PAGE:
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Plans for campsite accommodation in Gressenhall recommended for refusal despite 110 letters of support

PUBLISHED: 16:40 25 September 2018 | UPDATED: 16:40 25 September 2018

An application for a camping area on a large field in Gressenhall has been refused. Picture: Ian Burt

An application for a camping area on a large field in Gressenhall has been refused. Picture: Ian Burt

Archant 2018

Controversial plans for a new campsite in Gressenhall have been recommended for refusal by the Breckland Council planning officer, despite over 100 letters being submitted in support of the development.

The proposals would see a tourist accommodation camping area including disabled camping pods, shower and toilet facilities, shepherd huts and a two-storey warden’s house built on an agricultural field in Gressenhall, known as Church Farm.

Arguments submitted in the 110 responses of support for the development include increasing rural tourism, catering for needs which are not available elsewhere in the area, job creation and the fact that the site is within walking distance of Gressenhall Farm and Workhouse.

The proposals have divided opinion, however, with 67 responses objecting to the campsite due to concerns over its location, noise, access and the proposed benefits put forward by the planner.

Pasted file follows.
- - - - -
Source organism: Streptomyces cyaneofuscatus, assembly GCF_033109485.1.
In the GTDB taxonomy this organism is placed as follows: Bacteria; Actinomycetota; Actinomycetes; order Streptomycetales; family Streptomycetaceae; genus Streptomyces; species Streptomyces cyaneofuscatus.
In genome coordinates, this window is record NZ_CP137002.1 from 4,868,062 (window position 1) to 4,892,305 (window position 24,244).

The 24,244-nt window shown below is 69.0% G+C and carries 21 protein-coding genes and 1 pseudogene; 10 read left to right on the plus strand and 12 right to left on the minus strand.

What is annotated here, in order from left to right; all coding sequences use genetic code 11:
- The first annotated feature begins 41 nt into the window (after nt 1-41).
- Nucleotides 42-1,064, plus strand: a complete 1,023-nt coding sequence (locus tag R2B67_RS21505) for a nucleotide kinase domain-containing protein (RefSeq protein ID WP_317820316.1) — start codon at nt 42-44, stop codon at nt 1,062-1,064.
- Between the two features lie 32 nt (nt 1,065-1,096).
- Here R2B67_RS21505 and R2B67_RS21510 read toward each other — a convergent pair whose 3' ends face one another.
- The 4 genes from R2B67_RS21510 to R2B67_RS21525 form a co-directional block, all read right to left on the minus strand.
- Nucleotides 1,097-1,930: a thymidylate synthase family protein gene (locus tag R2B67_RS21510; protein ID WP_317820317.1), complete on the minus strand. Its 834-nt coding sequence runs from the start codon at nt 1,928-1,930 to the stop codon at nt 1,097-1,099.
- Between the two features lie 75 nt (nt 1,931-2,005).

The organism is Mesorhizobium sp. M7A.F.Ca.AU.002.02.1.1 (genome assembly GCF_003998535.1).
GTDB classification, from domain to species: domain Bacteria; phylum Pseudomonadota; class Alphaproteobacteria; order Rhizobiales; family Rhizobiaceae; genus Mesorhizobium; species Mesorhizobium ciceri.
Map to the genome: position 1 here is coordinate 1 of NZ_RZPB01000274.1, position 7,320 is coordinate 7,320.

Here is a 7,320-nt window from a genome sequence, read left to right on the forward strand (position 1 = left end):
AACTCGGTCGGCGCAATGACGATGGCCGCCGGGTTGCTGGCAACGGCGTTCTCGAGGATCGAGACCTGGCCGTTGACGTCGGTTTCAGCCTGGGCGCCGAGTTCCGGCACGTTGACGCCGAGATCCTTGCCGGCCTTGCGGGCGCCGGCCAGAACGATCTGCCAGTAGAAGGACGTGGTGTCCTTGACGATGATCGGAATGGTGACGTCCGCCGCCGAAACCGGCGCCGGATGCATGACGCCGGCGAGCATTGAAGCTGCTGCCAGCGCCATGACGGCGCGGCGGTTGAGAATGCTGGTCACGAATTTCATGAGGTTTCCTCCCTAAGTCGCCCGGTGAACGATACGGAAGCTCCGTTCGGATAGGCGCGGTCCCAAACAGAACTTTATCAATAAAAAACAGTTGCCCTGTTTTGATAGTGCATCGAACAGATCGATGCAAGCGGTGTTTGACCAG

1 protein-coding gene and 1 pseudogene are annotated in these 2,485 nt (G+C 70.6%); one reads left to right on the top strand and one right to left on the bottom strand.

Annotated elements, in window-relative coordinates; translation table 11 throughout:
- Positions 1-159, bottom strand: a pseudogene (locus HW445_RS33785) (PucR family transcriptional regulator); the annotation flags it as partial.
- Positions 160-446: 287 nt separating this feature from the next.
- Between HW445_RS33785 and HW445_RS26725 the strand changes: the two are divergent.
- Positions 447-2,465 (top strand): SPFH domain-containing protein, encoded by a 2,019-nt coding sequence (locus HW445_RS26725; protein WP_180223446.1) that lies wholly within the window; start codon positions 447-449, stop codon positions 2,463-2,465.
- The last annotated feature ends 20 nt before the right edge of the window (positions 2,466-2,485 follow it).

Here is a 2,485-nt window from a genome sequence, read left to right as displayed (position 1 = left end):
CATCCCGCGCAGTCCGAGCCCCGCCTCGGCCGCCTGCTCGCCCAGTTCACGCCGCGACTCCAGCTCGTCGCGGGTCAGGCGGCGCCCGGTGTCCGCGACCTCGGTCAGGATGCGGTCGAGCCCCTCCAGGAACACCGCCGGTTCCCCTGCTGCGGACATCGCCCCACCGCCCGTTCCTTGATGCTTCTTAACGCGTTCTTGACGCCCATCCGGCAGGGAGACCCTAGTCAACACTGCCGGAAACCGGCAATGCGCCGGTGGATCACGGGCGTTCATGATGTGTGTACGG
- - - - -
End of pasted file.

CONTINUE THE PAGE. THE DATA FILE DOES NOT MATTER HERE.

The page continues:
Gressenhall Parish Council is also concerned about the proposals, citing access and road surface issues, as well as the scale of the development, as reasons for their lack of support.

Plans for a single dwelling and double garage on the site were previously refused due to concerns over the impact on the countryside.

The plans have been put forward by a Mrs Wilcox with the agent Holt Architectural.

Case officer Fiona Hunter said in the report that “it is agreed that Breckland would benefit from more quality holiday accommodation” however because “the applicant does not own any adjacent or nearby rural land or business, it therefore does not meet the particular criteria.”

The report also states how “it is not agreed that a dwelling is necessary to support a campsite with 20 pitches” and that “the benefits of the proposal are not considered to outweigh the significant harm which would be caused by way of intrusion into the countryside.”

Despite the 110 letters of public support, councillors have been recommended to refuse planning permission on this basis, as well as the fact that the site is outside of the settlement boundary.

The house for the warden is also deemed not necessary to support the campsite.

The plans will be voted on by councillors at Breckland Council’s planning committee meeting on Monday October 1.

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